1997 - A Year In Rap

1997 is a year which many associate with the dawn of the so called ‘Indie’ era. The music of 1997 set the stage the development of two distinct sounds over the following years, the underground independent sound nurtured by labels such as Correct, ABB, Rawkus et al and the commercial sound of the major labels typified by the output of artists such as Jay Z, Foxy Brown and others. Whilst the independent productions of the likes of Shawn J Period and DJ Hi Tek certainly broke new ground, the commercial output should not be written off, with novel sample sources still playing an important role (see Lord Tariq & Peter Gunz’ use of Steely Dan or Lil Kim’s use of Jeff Lorber for example). Notable albums include, of course, Notorious B.I.G’s (pictured above) seminal ‘Life After Death’ and at the other end of the spectrum Jurassic 5’s debut ‘J5’ EP and Company Flow’s leftfield classic ‘Funcrusher Plus’. Below is a snapshot of some of the year’s key events, produced this time with the assistance of Dream Door’s hip hop timeline:

- After a year of critical acclaim, The Fugees announce that they are going their seperate ways, citing creative differences. Wyclef Jean almost immediately begins work on his solo debut.

- After leaving the Soul Train Music Awards in Los Angeles, the Notorious B.I.G. is shot and killed in a drive-by shooting that eerily resembles that which claimed 2Pac’s life six months earlier. With the twin murders of two of it’s biggest stars, the hip-hop community is forced to take stock of itself and what it represents. B.I.G.‘s second album, the prophetically titled ‘Life After Death’, is released only a few days after his killing and becomes the best-selling rap album of all time.

- Sean Combs, now calling himself ‘Puff Daddy’ releases two benefit singles as memoriam to the slain Notorious B.I.G.

- The Wu-Tang Clan release their second album, the double LP ‘Wu-Tang Forever’. It sells well but fails to match the critical respect of the group’s more acclaimed debut.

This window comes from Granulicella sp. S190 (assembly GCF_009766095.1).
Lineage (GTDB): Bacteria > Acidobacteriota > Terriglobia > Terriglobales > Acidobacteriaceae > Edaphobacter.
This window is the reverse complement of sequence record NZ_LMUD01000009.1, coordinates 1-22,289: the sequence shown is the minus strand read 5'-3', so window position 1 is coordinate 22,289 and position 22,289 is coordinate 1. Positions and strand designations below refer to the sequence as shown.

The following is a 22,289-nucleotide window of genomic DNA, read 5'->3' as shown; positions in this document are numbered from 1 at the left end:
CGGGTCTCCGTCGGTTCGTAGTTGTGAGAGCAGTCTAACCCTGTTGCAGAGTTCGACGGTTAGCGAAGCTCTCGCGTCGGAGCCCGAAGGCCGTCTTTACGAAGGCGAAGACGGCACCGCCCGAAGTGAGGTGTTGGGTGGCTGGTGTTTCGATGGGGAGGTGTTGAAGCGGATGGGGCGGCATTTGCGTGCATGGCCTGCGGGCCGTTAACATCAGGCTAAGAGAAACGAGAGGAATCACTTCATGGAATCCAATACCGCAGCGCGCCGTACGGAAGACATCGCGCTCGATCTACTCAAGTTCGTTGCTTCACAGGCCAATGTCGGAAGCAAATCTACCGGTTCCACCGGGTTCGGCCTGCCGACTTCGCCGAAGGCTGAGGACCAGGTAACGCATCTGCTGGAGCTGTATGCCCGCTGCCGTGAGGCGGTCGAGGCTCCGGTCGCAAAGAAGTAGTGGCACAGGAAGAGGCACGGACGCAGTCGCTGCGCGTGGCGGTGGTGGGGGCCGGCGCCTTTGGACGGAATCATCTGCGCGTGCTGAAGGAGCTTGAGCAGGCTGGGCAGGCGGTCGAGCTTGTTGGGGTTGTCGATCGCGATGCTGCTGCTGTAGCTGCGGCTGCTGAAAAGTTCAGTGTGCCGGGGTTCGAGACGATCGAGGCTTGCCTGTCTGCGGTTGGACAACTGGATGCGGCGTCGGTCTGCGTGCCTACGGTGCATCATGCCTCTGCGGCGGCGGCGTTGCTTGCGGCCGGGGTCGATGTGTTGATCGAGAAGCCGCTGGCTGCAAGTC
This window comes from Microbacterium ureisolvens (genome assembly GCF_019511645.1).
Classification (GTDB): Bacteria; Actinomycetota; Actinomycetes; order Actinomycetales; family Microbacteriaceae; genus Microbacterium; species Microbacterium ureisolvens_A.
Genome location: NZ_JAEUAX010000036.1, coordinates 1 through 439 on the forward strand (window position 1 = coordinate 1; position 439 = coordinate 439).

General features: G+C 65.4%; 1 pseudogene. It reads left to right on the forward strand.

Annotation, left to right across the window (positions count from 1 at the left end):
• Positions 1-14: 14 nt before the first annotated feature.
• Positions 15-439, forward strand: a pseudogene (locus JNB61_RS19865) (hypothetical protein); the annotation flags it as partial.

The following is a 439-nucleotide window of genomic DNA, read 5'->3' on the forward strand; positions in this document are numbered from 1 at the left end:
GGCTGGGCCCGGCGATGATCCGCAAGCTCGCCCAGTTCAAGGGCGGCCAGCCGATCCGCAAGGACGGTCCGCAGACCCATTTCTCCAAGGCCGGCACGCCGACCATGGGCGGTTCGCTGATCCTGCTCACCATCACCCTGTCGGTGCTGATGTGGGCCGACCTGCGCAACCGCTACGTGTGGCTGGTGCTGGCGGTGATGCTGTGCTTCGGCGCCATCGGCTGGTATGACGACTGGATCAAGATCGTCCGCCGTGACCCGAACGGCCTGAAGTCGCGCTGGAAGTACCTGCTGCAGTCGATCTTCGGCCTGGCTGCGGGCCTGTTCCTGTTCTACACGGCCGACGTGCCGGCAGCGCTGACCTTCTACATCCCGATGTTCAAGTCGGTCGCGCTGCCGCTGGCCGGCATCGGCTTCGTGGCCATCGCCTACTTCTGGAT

- Suge Knight is sentenced to four years in prison for parole violation.

- After writing and producing hits for MC Lyte and R&B groups Xscape and 702, female rap artist Missy “Misdemeanor” Elliott releases her debut album, ‘Supa Dupa Fly’. It is a triumph and she is praised for her wit and quirky musical approach.

- Puff Daddy makes his debut as an artist with ‘No Way Out’. Spawning four top ten singles, the album becomes a monster hit and makes Puffy the biggest star on the Bad Boy label in the wake of B.I.G.‘s murder.

- Snoop Dogg finally releases his second album, the lackluster ‘The Doggfather’. After the album fails to sell, Snoop announces he is leaving the crumbling Death Row Records.

- After starring in his third-straight summer blockbuster, ‘Men In Black’, Will Smith confirms his status as one of the biggest box-office draws of the 90s. In a somewhat surprising move, he also returns to music, releasing his first solo album, ‘Big Willie Style’. Though lightweight, it becomes one of the best-selling albums of the year.

- Ending a five-year period of seclusion that saw his reputation as a lyricist reach near-mythic proportions, Rakim finally makes his return with ‘The 18th Letter’, his solo debut.

- After operating in obscurity in the Deep South for almost a decade, New Orleans based rapper-entrepeneur Master P releases ‘Ghetto D’. Derided by critics as an untalented hack, the album nonetheless becomes a hit and opens the floodgates for a wealth of New Orleans gangsta rap to hit the airwaves. Master P, as founder and CEO of the No Limit record label, unexpectedly becomes one of the most powerful men in hip-hop.

- Emerging from the shadow of Notorious B.I.G, Bad Boy rapper Ma$e releases his debut album, ‘Harlem World’. It is a smash and confirms Bad Boy’s status as one of the most commercially successful labels in rap.

- Def Jam Records signs Jay-Z and releases popular albums by rappers Redman, Method Man, and Foxy Brown, signalling a return to form for Russell Simmons and rap’s longest-running label.

- Simmons also signs a newly-reformed EPMD and DMX, an intense MC from Yonkers. Jay-Z releases his second album, ‘In My Lifetime, Vol. 1’. It sells much better than his debut, but critics deride it as a flaky attempt to reach a crossover audience.

- Afeni Shakur, mother of the slain 2Pac Shakur, releases ‘R U Still Down (Remember Me)’, a double-album of unreleased material the rapper recorded prior to his death. It is the beginning of a flood of songs, compilations and albums from the deceased rap star’s vaults.

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